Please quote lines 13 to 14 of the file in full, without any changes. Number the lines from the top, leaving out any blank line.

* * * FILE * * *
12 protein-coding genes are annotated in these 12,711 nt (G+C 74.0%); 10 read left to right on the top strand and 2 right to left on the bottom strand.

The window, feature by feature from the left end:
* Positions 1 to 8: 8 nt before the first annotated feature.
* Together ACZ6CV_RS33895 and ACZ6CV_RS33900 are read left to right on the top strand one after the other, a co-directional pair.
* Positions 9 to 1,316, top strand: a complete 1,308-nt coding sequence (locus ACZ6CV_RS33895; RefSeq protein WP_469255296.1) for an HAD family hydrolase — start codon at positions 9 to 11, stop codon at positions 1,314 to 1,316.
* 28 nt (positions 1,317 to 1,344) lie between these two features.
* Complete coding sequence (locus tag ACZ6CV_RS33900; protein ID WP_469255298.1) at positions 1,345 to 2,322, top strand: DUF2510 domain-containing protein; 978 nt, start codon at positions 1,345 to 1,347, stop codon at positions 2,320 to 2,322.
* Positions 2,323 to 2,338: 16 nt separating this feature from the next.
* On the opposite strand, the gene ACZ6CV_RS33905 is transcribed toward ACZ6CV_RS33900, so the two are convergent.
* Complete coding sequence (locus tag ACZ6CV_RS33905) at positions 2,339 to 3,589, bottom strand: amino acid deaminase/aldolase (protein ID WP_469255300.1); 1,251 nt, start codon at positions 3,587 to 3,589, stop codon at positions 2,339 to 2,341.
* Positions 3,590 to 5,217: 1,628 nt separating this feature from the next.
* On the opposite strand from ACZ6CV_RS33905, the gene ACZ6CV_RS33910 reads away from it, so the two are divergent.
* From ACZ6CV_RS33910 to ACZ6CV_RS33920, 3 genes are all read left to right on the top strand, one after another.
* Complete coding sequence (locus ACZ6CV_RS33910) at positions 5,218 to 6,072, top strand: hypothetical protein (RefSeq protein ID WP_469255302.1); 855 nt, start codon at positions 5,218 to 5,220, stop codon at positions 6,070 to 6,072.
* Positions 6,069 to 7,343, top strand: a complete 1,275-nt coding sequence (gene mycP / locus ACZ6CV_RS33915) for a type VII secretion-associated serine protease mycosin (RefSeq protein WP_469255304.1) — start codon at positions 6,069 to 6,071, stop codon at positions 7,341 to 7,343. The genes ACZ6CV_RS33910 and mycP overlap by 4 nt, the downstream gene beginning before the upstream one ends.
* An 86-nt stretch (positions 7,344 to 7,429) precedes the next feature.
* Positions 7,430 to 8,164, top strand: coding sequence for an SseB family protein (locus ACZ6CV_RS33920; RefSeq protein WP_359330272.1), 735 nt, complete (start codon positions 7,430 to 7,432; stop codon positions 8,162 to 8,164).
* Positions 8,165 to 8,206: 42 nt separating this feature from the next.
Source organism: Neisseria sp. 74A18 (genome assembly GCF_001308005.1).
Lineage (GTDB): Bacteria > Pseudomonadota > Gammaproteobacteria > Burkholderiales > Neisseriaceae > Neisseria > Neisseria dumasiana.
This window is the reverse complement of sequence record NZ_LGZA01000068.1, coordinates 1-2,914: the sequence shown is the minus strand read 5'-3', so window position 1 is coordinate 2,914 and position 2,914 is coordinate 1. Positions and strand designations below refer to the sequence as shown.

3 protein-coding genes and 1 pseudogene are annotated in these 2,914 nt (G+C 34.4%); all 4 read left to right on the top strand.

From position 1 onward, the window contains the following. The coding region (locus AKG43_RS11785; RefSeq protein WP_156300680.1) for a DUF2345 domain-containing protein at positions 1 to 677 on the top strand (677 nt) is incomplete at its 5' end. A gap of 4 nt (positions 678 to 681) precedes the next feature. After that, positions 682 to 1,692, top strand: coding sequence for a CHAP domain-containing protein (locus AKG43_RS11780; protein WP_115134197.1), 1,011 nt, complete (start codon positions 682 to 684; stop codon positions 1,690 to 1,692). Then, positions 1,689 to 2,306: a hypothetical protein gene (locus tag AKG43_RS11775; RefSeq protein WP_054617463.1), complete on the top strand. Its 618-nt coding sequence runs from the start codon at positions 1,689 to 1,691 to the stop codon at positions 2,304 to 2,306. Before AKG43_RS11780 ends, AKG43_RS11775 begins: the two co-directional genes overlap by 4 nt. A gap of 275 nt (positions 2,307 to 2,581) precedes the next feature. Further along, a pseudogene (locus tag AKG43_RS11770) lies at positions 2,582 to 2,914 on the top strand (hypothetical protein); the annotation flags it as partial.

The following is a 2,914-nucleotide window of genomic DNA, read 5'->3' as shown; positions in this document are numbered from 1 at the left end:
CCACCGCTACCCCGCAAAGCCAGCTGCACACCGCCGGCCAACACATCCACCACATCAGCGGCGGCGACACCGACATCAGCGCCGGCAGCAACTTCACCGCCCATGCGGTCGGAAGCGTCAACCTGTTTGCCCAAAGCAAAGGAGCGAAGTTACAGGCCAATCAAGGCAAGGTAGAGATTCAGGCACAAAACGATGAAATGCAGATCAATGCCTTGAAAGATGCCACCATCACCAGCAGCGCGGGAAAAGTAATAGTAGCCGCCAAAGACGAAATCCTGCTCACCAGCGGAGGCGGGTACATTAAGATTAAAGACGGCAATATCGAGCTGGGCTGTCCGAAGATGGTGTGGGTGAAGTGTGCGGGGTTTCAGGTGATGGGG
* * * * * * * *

* From ACZ6CV_RS33910 to ACZ6CV_RS33920, 3 genes are all read left to right on the top strand, one after another.
* Complete coding sequence (locus ACZ6CV_RS33910) at positions 5,218 to 6,072, top strand: hypothetical protein (RefSeq protein ID WP_469255302.1); 855 nt, start codon at positions 5,218 to 5,220, stop codon at positions 6,070 to 6,072.